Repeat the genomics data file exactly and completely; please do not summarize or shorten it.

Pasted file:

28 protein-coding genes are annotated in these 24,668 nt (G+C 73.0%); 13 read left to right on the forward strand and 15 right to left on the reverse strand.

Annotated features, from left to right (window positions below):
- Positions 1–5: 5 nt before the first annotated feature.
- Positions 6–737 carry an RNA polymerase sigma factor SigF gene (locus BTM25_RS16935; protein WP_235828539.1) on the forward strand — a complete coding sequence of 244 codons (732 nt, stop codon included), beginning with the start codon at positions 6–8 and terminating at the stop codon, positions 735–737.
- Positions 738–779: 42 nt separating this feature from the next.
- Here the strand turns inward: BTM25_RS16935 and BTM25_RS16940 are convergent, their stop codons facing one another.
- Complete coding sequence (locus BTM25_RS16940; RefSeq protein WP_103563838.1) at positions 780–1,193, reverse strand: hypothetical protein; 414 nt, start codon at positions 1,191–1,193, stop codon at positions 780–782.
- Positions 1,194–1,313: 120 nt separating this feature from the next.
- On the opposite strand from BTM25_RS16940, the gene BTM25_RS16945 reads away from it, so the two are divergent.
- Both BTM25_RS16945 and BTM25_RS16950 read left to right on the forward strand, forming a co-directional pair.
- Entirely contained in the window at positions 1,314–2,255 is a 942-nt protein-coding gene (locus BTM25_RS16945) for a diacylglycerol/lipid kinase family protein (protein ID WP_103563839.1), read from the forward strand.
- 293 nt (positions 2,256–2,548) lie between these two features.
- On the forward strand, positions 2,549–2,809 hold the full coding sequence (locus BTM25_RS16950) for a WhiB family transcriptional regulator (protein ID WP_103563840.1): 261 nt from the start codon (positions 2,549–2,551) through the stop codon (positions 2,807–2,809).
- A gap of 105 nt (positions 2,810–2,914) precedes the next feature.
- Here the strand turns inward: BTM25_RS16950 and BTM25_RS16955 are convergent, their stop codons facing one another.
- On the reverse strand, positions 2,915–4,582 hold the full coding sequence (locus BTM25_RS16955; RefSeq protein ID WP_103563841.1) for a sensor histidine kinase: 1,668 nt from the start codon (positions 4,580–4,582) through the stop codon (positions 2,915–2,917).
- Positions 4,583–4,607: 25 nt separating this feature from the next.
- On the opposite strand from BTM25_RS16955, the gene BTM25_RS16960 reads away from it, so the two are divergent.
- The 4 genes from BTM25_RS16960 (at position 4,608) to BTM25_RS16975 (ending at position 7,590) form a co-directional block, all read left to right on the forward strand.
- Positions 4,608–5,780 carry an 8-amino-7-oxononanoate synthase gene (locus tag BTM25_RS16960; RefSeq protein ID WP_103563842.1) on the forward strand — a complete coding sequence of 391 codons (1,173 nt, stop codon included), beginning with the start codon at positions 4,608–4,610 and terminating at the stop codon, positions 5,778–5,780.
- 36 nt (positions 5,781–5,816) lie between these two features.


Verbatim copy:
28 protein-coding genes are annotated in these 24,668 nt (G+C 73.0%); 13 read left to right on the forward strand and 15 right to left on the reverse strand.

Annotated features, from left to right (window positions below):
- Positions 1–5: 5 nt before the first annotated feature.
- Positions 6–737 carry an RNA polymerase sigma factor SigF gene (locus BTM25_RS16935; protein WP_235828539.1) on the forward strand — a complete coding sequence of 244 codons (732 nt, stop codon included), beginning with the start codon at positions 6–8 and terminating at the stop codon, positions 735–737.
- Positions 738–779: 42 nt separating this feature from the next.
- Here the strand turns inward: BTM25_RS16935 and BTM25_RS16940 are convergent, their stop codons facing one another.
- Complete coding sequence (locus BTM25_RS16940; RefSeq protein WP_103563838.1) at positions 780–1,193, reverse strand: hypothetical protein; 414 nt, start codon at positions 1,191–1,193, stop codon at positions 780–782.
- Positions 1,194–1,313: 120 nt separating this feature from the next.
- On the opposite strand from BTM25_RS16940, the gene BTM25_RS16945 reads away from it, so the two are divergent.
- Both BTM25_RS16945 and BTM25_RS16950 read left to right on the forward strand, forming a co-directional pair.
- Entirely contained in the window at positions 1,314–2,255 is a 942-nt protein-coding gene (locus BTM25_RS16945) for a diacylglycerol/lipid kinase family protein (protein ID WP_103563839.1), read from the forward strand.
- 293 nt (positions 2,256–2,548) lie between these two features.
- On the forward strand, positions 2,549–2,809 hold the full coding sequence (locus BTM25_RS16950) for a WhiB family transcriptional regulator (protein ID WP_103563840.1): 261 nt from the start codon (positions 2,549–2,551) through the stop codon (positions 2,807–2,809).
- A gap of 105 nt (positions 2,810–2,914) precedes the next feature.
- Here the strand turns inward: BTM25_RS16950 and BTM25_RS16955 are convergent, their stop codons facing one another.
- On the reverse strand, positions 2,915–4,582 hold the full coding sequence (locus BTM25_RS16955; RefSeq protein ID WP_103563841.1) for a sensor histidine kinase: 1,668 nt from the start codon (positions 4,580–4,582) through the stop codon (positions 2,915–2,917).
- Positions 4,583–4,607: 25 nt separating this feature from the next.
- On the opposite strand from BTM25_RS16955, the gene BTM25_RS16960 reads away from it, so the two are divergent.
- The 4 genes from BTM25_RS16960 (at position 4,608) to BTM25_RS16975 (ending at position 7,590) form a co-directional block, all read left to right on the forward strand.
- Positions 4,608–5,780 carry an 8-amino-7-oxononanoate synthase gene (locus tag BTM25_RS16960; RefSeq protein ID WP_103563842.1) on the forward strand — a complete coding sequence of 391 codons (1,173 nt, stop codon included), beginning with the start codon at positions 4,608–4,610 and terminating at the stop codon, positions 5,778–5,780.
- 36 nt (positions 5,781–5,816) lie between these two features.